In English, many things are named after a particular country – but have you ever wondered what those things are called in those countries?
2América Latina(con prisa)in a hurryno te pudo esperar, andaba apurado — he couldn't wait for you, he was in a hurry
- se casaron apurados — they got married because she got pregnant
3.1(en apuros)se vio muy apurado para contestar las preguntas — he had a lot of trouble answering the questions
- si te encuentras apurado, no tienes más que decírmelo — if you run into any difficulties, don't hesitate to let me know
4.1(agobiado)overwhelmed with worktengo que ir a ayudarlos porque están muy apurados — I must go and help them because they're really overwhelmed / snowed under with work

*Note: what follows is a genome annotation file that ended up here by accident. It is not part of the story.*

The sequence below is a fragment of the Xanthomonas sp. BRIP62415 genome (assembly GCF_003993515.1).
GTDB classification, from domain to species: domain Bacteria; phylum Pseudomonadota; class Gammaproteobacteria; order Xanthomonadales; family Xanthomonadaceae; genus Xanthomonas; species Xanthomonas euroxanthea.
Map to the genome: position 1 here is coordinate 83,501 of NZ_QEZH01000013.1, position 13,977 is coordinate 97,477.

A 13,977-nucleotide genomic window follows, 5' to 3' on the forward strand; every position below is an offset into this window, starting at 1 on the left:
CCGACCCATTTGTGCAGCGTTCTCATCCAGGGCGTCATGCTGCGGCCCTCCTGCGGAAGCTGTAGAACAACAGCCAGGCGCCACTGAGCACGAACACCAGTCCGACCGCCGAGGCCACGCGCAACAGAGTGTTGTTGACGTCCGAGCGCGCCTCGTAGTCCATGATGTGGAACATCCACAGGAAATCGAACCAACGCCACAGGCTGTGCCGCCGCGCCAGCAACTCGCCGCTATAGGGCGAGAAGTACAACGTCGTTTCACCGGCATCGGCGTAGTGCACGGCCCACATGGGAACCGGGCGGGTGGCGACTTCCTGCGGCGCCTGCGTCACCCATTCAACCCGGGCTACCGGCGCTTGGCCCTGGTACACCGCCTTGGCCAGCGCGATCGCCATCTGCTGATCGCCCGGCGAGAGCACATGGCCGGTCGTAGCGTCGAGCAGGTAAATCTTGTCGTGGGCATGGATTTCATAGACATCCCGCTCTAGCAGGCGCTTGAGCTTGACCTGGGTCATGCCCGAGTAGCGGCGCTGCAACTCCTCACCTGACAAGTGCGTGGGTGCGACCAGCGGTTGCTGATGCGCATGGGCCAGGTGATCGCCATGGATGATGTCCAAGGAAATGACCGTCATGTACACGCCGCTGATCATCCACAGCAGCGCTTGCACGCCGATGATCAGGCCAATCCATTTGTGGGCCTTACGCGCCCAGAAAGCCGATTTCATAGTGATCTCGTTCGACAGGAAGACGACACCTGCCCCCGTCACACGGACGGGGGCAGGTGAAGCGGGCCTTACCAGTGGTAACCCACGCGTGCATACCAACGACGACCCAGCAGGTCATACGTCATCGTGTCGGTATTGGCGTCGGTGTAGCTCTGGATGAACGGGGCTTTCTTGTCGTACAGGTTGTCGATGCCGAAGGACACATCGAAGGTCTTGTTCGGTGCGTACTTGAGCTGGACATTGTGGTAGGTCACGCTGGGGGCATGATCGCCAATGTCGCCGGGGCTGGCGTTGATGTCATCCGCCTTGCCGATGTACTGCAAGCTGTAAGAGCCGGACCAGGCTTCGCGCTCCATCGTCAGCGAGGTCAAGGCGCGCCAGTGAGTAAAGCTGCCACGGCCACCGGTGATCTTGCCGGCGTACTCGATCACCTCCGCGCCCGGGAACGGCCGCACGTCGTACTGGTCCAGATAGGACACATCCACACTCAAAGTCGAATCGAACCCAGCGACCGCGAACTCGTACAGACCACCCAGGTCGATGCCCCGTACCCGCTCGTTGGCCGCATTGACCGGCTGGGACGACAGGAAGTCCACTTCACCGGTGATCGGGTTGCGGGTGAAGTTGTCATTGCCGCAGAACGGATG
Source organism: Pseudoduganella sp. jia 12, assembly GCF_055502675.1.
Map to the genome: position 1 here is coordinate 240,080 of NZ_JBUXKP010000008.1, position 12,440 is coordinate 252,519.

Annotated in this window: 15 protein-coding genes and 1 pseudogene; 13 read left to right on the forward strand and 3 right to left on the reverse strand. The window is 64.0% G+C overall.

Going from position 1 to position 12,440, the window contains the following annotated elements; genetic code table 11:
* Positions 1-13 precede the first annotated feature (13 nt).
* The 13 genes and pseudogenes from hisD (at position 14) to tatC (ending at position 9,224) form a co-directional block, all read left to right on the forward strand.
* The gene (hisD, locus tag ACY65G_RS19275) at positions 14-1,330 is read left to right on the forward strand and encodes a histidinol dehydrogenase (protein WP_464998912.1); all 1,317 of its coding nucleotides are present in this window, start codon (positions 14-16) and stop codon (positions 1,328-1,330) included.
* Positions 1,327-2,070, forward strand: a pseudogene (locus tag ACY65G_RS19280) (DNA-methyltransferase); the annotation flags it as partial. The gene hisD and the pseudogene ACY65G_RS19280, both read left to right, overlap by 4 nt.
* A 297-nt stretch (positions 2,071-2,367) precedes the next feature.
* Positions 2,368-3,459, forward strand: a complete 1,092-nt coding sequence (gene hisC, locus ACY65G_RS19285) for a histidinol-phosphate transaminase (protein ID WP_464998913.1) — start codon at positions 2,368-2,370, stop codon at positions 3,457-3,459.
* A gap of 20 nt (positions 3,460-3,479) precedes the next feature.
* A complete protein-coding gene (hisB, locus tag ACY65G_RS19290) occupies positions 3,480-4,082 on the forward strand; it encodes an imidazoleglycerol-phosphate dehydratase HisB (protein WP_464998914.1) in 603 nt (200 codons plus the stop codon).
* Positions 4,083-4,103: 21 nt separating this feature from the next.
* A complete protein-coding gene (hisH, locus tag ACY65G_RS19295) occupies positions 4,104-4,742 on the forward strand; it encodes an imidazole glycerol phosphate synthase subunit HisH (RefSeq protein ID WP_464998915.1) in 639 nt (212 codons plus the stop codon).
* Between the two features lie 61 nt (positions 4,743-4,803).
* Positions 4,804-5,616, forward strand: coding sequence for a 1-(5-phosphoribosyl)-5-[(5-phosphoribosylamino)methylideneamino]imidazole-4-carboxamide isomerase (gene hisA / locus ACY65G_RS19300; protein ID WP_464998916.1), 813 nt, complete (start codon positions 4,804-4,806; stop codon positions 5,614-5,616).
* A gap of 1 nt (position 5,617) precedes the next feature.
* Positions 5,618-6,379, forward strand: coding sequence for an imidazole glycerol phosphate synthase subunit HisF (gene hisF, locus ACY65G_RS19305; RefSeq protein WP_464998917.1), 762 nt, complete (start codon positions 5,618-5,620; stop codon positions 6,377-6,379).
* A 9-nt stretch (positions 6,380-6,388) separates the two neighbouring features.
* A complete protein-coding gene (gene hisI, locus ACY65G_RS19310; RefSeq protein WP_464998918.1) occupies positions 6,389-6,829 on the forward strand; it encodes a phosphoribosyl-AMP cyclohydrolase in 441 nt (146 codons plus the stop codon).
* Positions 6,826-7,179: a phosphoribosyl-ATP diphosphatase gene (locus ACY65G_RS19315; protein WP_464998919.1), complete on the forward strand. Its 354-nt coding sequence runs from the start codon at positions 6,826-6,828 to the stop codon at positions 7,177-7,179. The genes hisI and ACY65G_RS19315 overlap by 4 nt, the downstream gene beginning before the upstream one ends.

4.2(de dinero)anda apurado de dinero — he's short of money
5.2Spain(afeitado) close(afeitado) smooth
English has borrowed many of the following foreign expressions of parting, so you’ve probably encountered some of these ways to say goodbye in other languages.
Many words formed by the addition of the suffix –ster are now obsolete - which ones are due a resurgence?
As their breed names often attest, dogs are a truly international bunch. Let’s take a look at 12 different dog breed names and their backstories.